Multiple Leader Training Optimizes Sweet Cherry Labor Efficiency

The final intensive training system to be examined in the North American NC-140 Sweet Cherry Canopy Architecture and Rootstock Trial is a multiple leader, bushy canopy based on training and production techniques popularized by the Australian cherry grower, Kym Green.

Unlike the secretive former Soviet security agency known as the KGB, the personable and outspoken Kym Green has openly shared his Kym Green Bush (KGB) training system ideas with cherry growers around the world who are interested in training simplicity, labor efficiency, elimination of ladders, use of vigorous standard rootstocks, and partial pruning mechanization. As with the previously discussed training systems, it has its advantages and limitations.

Multiple Leader Training Optimizes Sweet Cherry Labor Efficiency

A Mature KGB on Gisela 3 is shown in this photo. Note, the tying of leaders with green tape to maintain vertical orientation. (Photo: Greg Lang


KGB Basics
The development of the original KGB system was based on vigorous, non-precocious rootstocks like Mazzard, as well as ‘Lapins’ high productivity and growing habit (strongly upright, with minimal lateral branching). Multiple severe heading cuts imposed over the first two to three years of establishment — at planting, possibly again in early June, prior to second season budbreak, and possibly again in early June and/or prior to third season budbreak — delay fruit bud formation but diffuse vigor into initially 4-5, then 8-10, then 15-18, then 25-30 vertical leaders (see Young KGB Tree picture). This establishes a strong root system with many relatively uniform, balanced vertical leaders of moderate vigor that should be comprised primarily of spurs with minimal branching.

The key for the KGB establishment phase is not so much a specific target number of leaders, but rather whatever number is required to achieve the relatively uniform, balanced, moderate vertical growth that ultimately will be allowed to mature and form fruiting spurs. Vertical leaders that are too vigorous produce fewer reproductive spurs, and thus must be headed back again to diffuse vigor into two or more replacement leaders, or removed entirely to prevent domination over the population of other leaders.

Those that are too weak may never catch up with the majority and are removed to maintain a uniform population of future fruiting leaders. Once the target leader vigor and/or number is achieved, heading back ceases. Any lateral shoots are removed, and fruiting capacity can increase rapidly from minimal to extensive on productive varieties or precocious rootstocks.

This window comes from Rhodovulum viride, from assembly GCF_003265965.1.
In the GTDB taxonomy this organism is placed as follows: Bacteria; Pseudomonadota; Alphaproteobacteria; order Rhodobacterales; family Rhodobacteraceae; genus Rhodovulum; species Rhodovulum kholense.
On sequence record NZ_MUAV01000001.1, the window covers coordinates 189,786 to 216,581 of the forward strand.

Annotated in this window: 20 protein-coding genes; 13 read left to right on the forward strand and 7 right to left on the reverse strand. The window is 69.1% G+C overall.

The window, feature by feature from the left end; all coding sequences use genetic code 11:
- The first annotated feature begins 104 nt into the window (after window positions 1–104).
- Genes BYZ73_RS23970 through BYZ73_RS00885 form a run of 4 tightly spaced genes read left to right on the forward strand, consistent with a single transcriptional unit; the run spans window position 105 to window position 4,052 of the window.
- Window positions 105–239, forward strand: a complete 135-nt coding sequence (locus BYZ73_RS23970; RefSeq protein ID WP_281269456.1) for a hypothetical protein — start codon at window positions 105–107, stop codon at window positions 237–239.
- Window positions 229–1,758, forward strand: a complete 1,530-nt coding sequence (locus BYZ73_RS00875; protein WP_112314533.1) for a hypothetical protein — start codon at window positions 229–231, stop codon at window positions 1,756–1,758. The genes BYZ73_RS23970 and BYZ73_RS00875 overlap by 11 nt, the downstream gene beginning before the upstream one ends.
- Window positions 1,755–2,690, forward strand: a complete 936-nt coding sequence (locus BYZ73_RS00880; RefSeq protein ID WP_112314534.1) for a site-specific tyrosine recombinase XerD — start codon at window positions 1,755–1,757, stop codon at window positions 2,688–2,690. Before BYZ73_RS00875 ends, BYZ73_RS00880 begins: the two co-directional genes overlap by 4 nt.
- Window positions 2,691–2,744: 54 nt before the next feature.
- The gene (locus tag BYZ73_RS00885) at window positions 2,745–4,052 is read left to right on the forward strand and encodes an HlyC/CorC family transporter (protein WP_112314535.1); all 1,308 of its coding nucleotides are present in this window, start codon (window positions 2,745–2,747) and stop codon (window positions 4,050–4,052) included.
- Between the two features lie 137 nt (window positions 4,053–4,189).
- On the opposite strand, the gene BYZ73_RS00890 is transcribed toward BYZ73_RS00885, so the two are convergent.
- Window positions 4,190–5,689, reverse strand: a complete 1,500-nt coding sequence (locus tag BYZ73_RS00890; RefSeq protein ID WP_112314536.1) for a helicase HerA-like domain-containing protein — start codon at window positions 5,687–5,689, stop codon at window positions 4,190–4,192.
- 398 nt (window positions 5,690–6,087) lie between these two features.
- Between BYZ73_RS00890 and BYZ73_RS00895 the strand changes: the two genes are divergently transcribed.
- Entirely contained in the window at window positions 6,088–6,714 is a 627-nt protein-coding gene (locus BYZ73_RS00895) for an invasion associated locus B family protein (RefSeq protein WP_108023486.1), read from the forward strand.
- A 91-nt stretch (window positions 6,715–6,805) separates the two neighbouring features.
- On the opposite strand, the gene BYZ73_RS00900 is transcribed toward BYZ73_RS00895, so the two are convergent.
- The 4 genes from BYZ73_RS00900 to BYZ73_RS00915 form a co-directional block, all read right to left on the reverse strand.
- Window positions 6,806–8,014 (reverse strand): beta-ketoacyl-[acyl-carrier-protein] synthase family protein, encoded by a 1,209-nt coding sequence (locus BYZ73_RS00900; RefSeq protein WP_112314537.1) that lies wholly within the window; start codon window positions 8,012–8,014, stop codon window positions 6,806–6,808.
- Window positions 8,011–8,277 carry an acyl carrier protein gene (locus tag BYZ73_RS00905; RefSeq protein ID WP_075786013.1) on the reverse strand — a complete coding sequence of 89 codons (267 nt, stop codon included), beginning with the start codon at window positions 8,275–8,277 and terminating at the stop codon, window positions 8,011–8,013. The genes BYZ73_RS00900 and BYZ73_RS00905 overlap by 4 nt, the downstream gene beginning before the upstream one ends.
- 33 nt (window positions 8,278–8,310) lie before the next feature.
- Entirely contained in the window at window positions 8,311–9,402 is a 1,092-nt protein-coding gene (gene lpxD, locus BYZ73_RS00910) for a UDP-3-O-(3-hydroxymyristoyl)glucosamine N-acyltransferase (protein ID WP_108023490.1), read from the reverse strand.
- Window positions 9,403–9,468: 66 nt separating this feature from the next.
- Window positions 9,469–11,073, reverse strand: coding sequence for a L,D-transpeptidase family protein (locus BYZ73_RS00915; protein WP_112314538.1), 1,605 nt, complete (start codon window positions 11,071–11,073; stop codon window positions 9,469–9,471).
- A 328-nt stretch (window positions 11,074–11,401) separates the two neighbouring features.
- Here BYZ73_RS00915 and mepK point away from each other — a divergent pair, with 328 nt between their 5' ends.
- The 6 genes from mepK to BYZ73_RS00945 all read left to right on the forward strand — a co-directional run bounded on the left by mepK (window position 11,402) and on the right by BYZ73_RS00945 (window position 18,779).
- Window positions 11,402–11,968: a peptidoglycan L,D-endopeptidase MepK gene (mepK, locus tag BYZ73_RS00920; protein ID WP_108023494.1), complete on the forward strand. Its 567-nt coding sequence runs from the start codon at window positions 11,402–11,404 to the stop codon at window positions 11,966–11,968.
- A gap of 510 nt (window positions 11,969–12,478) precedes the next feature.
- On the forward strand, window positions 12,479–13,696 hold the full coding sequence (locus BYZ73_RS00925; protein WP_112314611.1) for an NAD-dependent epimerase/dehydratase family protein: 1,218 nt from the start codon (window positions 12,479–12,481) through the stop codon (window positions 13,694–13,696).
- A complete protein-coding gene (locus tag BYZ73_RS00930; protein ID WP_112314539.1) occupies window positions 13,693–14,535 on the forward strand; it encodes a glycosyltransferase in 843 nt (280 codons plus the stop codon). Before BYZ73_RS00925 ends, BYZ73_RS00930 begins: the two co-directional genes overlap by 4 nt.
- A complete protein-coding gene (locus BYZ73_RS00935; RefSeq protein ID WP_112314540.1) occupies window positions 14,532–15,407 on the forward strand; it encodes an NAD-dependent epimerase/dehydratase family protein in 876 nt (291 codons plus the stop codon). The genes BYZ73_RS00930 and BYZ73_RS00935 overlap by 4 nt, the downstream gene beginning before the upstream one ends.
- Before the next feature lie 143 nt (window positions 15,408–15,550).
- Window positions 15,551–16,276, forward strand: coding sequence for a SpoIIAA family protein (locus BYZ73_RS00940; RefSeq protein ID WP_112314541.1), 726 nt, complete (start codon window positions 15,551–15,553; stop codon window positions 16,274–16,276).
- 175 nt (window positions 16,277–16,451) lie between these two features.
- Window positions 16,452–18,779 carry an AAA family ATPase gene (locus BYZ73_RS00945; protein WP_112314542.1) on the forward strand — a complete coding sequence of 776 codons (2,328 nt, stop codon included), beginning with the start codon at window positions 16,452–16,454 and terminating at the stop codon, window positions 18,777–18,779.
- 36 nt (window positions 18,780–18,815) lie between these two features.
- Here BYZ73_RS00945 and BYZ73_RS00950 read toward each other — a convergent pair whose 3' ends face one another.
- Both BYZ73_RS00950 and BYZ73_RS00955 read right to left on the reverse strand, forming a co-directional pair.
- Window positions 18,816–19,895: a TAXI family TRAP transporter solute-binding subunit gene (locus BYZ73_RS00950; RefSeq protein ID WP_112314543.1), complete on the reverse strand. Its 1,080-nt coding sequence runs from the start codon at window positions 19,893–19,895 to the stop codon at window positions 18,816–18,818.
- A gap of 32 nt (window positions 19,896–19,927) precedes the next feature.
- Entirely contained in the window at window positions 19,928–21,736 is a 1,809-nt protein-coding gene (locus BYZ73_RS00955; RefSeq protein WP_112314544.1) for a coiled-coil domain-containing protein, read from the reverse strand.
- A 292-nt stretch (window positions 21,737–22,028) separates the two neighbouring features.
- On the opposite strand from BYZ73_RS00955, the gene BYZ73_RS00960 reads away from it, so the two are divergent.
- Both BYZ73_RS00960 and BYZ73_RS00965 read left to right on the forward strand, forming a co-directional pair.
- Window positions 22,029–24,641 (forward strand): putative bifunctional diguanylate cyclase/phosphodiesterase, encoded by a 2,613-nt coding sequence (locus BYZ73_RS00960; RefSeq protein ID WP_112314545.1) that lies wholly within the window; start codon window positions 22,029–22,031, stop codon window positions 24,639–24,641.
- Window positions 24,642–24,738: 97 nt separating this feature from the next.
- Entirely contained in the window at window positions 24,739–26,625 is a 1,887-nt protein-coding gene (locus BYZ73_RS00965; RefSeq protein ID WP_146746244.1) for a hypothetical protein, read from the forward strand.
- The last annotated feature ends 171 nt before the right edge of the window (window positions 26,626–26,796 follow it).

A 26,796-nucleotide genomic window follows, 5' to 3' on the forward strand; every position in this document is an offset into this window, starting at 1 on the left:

Benefits To This System
Labor efficiencies are realized through simplistic Shakespearean establishment pruning decisions (“to head, or not to head, that is the question”), and the ability to work without ladders. The limber, narrow fruiting leaders can be pulled down easily by workers for pruning or harvest. When leader height exceeds that allotted for the orchard spacing, the tops can be mechanically hedged. No trellising is required, and tree costs are relatively low, depending on rootstock choice and tree density.

Original Examination of KGB System
To my knowledge, the NC-140 trial was the first to examine the adaptation of KGB training principals to precocious, vigor-limiting rootstocks (i.e., Gisela [Gi] 3, Gi 5, and Gi 6). This revealed some unexpected consequences. First, when Gisela rootstocks were evaluated in the 1990s, largely with traditional central leader or open vase training systems, a positive trait was the increased number of, and more horizontally oriented, lateral shoots that they conferred.

Multiple Leader Training Optimizes Sweet Cherry Labor Efficiency

A young KGB tree is shown in this photo. (Photo: Greg Lang)

This trait, obviously, is undesirable for KGB canopies, leading to fewer strongly vertical (or more floppy) multiple leaders (see Mature KGB on Gisela 3 picture), and an increase in lateral shoots to be removed from those leaders. This latter trait is also influenced by scion variety; for example, ‘Sweetheart’ naturally forms more lateral shoots than ‘Lapins.’ In such cases, the lateral shoots can be short-pruned (like super spindle ax — SSA — see the February 2017 story), rather than removed entirely, if retention of the basal fruit is desired on less productive varieties like ‘Regina,’ ‘Benton,’ or ‘Early Robin.’
Second, KGB fruiting leaders are renewed after five to seven years, as fruiting spurs age and spur density declines over time. Generally, each year the largest one or two leaders are removed and regrowth is initiated for continual renewal of a fraction (approximately 15%) of each tree’s canopy. On highly productive, vigor-limiting rootstocks, achieving adequate regrowth can be problematic due to the competition of the crop load with renewal shoots for growth resources.

The Potential For KGB
In the North American NC-140 trials, the KGB was the least precocious of the four canopy architectures examined, but by Year 6 in Michigan, annual yields on KGB trees across rootstocks were relatively similar to those of upright fruiting offshoots (UFO) and tall spindle axe (TSA) trees on the same rootstocks. Harvest efficiency was similar to that for SSA trees, only slightly lower than that for UFO canopies, and much better than TSA harvest efficiency.

In summary, KGB training for sweet cherries has the lowest establishment cost, simple management decisions, and relatively high labor efficiency, with delayed but eventually competitive productivity and good fruit quality. Like UFO, canopy development can be adapted to a wide range of rootstock and site vigor by adjusting the number of fruiting leaders proportionally.